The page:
January 22, 2024

Weekly Business Insights 01/22/2024

AI: Opportunities, threats meet, tease healthcare supply chain. From AI to drones: The future of hospital supply chain. Three considerations for reshoring your medical device components and assemblies.

© Beacon MedTech Solutions

AI: Opportunities, threats meet, tease healthcare supply chain

Recently, the U.S. Food and Drug Administration jumped into the frenzy by creating a new Digital Health Advisory Committee “to explore the complex, scientific and technical issues related to digital health technologies, such as artificial intelligence.” At least one study posits that AI likely will reach a half-a-trillion-dollar industry by 2027, giving additional meaning to “generative” AI. That’s within three years and represents a faster market stickiness.

“Artificial intelligence will be able to make use of large amounts of data to make accurate predictions around usage and supply availability, It can also comb through data from different sources, such as clinical systems and business systems, to create insights that we have not been able to process at scale in the past. This is one of the most exciting applications of artificial intelligence. As we move into a clinically integrated supply chain, we have many small, manual models that indicate we could see significant improvement if we could just get through all the data that is available at our fingertips.”


From AI to drones: The future of hospital supply chain

Artificial intelligence, 3D printing, and drone delivery are a few of the things supply chain leaders predict are going to change the field. Hospital supply chains in 50 years will be much more integrated, both internally and externally, and will leverage automation well beyond what we see today.

The hospital supply chain in 50 years could be characterized by advanced automation and predictive analytics that would enhance the availability of critical medical supplies, enabling quicker response to patient needs and reducing treatment delays. On-demand 3D printing and point-of-care manufacturing would facilitate personalized tailored treatments and reduction of extensive external supply chains.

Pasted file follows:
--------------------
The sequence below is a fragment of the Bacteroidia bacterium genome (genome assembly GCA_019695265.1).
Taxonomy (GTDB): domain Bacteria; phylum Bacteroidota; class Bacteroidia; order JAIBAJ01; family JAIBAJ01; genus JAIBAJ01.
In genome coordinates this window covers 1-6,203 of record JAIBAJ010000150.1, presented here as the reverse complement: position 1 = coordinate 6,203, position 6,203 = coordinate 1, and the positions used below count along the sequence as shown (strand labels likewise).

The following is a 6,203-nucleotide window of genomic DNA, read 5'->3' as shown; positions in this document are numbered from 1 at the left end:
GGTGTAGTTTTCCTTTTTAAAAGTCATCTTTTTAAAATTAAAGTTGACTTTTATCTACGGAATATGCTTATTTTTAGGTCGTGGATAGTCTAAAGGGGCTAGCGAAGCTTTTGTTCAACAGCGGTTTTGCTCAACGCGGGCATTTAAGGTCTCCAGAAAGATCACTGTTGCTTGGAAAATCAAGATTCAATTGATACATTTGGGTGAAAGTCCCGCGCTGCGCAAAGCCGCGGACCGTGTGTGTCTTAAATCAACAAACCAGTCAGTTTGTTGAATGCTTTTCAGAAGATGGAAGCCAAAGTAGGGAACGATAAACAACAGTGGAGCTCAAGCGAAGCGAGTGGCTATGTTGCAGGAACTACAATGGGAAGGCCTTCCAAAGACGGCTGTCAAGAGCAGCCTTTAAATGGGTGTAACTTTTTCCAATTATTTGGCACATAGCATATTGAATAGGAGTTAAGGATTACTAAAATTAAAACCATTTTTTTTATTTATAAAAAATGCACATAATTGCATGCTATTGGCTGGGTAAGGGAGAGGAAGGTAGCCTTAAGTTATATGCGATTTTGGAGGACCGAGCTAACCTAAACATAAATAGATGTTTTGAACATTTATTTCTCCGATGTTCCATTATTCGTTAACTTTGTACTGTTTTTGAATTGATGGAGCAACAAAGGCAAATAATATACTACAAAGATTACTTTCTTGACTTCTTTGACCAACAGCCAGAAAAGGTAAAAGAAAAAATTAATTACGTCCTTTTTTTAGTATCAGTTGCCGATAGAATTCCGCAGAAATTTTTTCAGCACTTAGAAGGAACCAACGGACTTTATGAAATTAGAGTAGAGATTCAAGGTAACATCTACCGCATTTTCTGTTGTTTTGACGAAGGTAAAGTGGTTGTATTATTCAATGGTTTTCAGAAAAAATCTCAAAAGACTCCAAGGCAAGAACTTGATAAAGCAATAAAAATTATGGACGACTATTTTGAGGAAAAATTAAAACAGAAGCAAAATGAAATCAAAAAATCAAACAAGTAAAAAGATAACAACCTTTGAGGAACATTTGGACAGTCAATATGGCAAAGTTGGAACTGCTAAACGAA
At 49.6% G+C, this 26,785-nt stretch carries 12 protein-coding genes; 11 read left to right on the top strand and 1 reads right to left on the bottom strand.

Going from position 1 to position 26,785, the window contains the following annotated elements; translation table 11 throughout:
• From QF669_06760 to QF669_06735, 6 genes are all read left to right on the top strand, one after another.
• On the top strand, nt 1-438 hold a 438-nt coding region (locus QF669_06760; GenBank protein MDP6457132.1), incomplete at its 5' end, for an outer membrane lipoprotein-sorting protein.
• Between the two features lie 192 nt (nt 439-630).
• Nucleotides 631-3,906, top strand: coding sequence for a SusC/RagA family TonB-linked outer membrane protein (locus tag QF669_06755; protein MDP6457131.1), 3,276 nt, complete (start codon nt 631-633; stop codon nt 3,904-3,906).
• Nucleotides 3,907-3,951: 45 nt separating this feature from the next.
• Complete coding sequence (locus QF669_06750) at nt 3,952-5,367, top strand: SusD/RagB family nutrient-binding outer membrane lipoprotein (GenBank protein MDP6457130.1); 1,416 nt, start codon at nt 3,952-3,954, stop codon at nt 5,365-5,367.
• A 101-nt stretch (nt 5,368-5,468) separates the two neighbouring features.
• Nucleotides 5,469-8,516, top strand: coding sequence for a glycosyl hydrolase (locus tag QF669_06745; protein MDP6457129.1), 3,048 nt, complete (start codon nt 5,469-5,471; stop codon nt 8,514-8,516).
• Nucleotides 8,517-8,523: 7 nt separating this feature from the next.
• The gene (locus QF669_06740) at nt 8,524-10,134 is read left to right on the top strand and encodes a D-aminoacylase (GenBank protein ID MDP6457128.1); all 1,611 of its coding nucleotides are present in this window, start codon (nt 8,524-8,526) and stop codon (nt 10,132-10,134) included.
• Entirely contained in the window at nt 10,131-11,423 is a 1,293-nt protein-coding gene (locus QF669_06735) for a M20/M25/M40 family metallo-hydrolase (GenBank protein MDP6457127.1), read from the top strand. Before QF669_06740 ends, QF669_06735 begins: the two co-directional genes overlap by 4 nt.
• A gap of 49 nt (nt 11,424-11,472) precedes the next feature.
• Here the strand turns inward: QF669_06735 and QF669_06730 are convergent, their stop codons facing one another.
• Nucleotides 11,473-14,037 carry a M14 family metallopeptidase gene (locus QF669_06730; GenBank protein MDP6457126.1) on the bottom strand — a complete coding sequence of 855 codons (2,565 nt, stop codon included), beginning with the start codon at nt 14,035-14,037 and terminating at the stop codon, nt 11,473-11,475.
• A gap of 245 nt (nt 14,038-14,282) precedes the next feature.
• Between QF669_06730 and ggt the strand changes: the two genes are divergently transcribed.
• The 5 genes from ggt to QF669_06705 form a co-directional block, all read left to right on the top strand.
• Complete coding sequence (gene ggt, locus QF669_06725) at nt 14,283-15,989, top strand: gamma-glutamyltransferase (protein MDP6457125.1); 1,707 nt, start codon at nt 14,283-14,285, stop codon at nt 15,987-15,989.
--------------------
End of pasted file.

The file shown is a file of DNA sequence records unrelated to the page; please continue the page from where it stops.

Engagement in sustainable practices would contribute to environmental well-being, indirectly benefiting public health. Global collaboration and resilient supply chains would ensure equitable access to medical resources during emergencies, safeguarding vulnerable populations. These changes will be influenced by technological innovations, environmental concerns, regulatory shifts, and the need for efficient and adaptable healthcare systems.


Three considerations for reshoring your medical device components and assemblies

The reasons for this growth are numerous. Companies may be experiencing issues with quality from current suppliers, capacity issues against fluctuating demand or timeline delays due to supply chain complications. No matter the reason, today’s medical device, equipment and product manufacturers can reap a number of benefits when transferring tools to a domestic contract manufacturing partner. Still, the decision to reshore is a strategic and complex one, with many issues that must be balanced as you maneuver the process.

A 2020 McKinsey Global Report found that companies can now expect supply chain disruptions lasting for at least one month every 3.7 years. With trusted suppliers closer to home, you can help lessen the long-term effects of these recurring disruptions, like issues with quality, on-time delivery and ultimately, your brand reputation.


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